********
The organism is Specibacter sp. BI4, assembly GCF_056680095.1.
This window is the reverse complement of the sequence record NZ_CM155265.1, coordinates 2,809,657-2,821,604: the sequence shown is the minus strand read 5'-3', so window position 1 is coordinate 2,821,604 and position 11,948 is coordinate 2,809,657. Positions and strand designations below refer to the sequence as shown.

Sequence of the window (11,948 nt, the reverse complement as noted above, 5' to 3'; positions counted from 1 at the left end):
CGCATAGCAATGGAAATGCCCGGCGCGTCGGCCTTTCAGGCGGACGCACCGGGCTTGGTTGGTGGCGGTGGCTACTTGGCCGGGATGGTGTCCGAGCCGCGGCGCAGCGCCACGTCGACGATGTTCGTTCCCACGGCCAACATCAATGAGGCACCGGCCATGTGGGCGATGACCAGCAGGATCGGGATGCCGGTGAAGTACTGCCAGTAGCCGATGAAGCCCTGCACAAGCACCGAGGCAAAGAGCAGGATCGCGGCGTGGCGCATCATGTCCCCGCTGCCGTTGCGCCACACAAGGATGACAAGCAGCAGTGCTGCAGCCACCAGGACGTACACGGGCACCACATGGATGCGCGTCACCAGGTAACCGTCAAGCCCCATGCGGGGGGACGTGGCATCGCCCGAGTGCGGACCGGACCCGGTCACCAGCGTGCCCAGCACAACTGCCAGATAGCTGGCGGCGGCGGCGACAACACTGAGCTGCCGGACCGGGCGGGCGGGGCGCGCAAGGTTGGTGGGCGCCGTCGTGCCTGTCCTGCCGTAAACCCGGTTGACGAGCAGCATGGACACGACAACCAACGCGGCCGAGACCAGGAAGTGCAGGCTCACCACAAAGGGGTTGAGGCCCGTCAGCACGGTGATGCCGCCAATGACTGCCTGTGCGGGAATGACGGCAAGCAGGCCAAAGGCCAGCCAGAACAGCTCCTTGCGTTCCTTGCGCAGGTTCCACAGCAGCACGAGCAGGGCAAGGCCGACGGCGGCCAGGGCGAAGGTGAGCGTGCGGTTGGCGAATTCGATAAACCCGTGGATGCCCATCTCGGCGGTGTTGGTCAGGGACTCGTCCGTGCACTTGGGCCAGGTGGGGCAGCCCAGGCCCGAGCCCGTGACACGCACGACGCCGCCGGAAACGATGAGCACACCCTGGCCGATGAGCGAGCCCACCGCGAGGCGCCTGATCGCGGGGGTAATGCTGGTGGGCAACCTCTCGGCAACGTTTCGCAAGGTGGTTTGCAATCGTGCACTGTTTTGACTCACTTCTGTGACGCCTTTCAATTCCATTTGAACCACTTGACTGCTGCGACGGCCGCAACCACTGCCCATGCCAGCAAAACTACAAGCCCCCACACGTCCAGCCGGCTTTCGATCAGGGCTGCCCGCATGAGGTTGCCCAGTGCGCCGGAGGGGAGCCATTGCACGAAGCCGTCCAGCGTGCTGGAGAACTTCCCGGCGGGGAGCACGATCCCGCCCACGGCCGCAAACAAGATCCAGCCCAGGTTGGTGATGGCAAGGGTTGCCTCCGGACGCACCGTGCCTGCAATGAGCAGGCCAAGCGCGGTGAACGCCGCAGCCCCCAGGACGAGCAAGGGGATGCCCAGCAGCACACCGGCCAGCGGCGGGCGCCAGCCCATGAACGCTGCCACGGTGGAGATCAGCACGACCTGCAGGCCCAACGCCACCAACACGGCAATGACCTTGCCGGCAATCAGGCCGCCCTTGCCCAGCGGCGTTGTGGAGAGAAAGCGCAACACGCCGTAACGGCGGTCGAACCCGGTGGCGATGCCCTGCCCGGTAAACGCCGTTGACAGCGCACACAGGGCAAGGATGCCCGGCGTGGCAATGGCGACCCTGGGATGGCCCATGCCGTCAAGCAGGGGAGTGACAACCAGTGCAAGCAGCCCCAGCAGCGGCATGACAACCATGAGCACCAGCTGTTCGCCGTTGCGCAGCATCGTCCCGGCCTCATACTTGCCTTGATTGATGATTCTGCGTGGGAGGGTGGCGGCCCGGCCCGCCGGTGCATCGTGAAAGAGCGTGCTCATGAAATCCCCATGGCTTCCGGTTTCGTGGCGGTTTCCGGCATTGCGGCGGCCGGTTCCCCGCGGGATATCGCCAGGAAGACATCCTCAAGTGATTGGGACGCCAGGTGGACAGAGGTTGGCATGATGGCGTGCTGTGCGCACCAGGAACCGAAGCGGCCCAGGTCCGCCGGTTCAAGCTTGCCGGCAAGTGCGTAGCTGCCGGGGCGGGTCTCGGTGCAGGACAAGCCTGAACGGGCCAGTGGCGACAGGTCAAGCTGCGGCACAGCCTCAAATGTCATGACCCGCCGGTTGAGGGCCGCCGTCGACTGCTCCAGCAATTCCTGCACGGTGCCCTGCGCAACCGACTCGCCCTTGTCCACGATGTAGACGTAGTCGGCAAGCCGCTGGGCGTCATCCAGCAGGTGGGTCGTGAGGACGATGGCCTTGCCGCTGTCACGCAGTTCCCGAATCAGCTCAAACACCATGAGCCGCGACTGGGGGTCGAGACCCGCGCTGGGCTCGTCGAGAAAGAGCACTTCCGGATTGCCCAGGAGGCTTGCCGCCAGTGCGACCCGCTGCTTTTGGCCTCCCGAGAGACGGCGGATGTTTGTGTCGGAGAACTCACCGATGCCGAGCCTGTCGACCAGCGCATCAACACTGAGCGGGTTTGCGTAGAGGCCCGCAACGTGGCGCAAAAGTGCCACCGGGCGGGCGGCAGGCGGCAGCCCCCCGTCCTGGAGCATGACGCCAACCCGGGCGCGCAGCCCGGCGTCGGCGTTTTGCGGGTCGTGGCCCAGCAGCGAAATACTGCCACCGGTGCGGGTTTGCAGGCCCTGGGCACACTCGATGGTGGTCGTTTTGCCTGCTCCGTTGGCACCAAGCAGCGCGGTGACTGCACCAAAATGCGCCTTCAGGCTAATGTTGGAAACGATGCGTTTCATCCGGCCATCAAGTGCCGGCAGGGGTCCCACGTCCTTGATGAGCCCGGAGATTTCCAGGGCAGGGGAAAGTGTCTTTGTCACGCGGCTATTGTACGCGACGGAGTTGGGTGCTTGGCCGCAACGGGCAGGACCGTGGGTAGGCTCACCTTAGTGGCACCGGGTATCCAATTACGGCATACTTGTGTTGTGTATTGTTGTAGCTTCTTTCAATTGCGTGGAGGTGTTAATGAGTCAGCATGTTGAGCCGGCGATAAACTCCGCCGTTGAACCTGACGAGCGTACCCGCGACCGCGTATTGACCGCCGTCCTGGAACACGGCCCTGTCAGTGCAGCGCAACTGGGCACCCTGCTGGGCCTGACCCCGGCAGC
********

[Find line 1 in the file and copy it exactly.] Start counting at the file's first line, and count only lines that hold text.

The organism is Specibacter sp. BI4, assembly GCF_056680095.1.